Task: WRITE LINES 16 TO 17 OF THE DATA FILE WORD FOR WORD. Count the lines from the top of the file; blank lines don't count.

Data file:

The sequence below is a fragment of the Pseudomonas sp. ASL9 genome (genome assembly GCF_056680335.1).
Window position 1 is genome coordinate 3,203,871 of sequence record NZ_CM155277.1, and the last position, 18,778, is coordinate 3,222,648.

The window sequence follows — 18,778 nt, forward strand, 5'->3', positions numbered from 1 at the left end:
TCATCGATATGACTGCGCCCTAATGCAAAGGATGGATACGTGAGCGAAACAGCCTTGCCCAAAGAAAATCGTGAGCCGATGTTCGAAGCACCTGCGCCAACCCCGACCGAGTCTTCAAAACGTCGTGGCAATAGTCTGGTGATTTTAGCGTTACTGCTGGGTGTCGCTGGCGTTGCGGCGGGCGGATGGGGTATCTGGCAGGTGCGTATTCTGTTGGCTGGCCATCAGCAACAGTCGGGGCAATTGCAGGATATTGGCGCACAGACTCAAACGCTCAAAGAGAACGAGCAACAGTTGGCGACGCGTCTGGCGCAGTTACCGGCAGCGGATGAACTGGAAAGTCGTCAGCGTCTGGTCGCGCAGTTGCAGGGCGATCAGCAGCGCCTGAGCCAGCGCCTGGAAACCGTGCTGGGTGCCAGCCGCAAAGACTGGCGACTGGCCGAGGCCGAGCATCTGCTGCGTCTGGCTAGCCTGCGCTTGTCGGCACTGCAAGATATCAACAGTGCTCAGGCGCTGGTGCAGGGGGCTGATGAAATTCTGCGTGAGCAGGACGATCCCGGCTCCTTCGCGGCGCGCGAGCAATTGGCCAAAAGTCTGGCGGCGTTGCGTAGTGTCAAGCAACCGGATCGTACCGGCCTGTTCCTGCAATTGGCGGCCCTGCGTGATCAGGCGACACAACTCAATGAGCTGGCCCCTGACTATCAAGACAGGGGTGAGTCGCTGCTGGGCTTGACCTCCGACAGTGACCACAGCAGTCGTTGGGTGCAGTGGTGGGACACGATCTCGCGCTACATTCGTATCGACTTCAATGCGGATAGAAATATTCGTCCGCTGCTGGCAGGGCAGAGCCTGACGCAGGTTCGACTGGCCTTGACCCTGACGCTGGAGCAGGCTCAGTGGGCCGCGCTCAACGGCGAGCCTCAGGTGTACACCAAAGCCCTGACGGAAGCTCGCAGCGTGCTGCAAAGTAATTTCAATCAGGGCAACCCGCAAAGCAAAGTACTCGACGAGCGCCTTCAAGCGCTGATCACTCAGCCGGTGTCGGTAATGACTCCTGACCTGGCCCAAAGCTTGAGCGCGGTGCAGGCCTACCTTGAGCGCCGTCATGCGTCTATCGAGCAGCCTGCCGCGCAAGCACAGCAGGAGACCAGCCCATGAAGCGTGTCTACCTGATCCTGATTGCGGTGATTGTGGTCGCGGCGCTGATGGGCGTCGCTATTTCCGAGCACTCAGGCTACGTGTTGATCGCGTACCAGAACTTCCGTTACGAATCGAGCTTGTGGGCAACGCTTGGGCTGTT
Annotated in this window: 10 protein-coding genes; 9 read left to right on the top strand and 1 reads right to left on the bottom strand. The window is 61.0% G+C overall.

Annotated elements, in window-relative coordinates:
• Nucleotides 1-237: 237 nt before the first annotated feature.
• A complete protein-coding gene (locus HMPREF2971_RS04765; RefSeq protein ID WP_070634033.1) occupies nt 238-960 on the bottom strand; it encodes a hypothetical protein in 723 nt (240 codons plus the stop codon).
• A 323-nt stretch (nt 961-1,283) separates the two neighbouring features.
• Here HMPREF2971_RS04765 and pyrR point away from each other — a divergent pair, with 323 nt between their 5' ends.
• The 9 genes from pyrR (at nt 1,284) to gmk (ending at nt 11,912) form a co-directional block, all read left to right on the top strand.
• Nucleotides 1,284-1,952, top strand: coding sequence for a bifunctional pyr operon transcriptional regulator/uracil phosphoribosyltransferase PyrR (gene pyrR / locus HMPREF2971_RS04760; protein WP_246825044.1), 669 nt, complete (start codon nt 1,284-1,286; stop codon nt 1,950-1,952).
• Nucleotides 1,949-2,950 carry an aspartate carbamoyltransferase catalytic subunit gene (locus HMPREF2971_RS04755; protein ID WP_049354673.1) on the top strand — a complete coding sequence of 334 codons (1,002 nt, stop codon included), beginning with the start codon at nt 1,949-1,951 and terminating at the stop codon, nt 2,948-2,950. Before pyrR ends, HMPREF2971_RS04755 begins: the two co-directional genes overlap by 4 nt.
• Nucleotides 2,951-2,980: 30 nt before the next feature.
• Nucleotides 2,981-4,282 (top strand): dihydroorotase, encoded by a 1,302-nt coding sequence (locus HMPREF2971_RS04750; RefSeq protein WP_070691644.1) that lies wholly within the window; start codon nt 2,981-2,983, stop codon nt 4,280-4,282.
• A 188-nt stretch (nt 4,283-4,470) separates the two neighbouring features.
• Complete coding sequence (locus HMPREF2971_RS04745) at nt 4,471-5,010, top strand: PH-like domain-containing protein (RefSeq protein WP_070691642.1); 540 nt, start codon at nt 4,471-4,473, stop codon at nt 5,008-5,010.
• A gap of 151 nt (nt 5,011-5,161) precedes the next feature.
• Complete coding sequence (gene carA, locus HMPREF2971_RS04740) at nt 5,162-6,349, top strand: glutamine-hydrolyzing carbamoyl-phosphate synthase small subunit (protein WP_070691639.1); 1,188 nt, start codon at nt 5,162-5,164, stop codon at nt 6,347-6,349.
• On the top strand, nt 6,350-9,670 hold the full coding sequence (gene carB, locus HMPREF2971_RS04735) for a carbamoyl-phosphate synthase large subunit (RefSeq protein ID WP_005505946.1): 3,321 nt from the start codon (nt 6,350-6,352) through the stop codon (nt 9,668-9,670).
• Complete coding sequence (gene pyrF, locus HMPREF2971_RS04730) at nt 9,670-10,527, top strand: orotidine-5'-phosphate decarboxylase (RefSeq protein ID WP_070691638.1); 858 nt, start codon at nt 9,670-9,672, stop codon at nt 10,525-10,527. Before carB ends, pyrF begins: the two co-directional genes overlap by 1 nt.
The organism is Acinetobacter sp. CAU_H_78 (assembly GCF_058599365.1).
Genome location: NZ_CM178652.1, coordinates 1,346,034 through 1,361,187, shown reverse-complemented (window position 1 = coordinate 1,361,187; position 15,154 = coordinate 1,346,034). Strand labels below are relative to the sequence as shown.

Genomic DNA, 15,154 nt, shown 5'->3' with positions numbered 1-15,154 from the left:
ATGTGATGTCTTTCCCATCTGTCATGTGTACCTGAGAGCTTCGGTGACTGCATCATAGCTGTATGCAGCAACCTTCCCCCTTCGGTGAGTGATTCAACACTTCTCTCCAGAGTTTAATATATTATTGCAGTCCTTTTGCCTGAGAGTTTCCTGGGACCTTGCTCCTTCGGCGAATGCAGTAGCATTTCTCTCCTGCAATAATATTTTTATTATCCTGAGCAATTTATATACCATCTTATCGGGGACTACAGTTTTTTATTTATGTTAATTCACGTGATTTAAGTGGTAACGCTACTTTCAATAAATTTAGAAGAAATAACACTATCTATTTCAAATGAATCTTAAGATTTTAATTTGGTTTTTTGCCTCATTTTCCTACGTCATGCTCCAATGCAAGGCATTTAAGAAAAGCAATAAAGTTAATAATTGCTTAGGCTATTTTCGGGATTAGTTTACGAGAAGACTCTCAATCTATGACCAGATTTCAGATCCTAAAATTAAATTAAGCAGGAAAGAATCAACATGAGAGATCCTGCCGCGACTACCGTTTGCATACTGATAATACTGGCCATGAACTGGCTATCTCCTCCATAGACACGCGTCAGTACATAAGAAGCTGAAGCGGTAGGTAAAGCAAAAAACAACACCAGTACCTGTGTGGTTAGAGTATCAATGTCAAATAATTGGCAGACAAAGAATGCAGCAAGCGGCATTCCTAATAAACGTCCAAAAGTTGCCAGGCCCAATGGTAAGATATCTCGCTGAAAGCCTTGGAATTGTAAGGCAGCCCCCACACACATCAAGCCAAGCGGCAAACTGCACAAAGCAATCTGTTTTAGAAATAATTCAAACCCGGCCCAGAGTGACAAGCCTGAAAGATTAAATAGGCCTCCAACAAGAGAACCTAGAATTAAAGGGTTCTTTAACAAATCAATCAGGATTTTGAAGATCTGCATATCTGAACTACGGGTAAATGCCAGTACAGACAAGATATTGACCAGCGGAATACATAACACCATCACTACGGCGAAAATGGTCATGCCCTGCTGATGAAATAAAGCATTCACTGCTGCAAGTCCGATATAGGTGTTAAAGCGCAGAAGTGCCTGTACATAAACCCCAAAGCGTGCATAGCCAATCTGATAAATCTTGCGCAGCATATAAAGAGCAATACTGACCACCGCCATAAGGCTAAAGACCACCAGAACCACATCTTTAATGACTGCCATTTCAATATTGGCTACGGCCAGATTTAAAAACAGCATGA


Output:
• A 188-nt stretch (nt 4,283-4,470) separates the two neighbouring features.
• Complete coding sequence (locus HMPREF2971_RS04745) at nt 4,471-5,010, top strand: PH-like domain-containing protein (RefSeq protein WP_070691642.1); 540 nt, start codon at nt 4,471-4,473, stop codon at nt 5,008-5,010.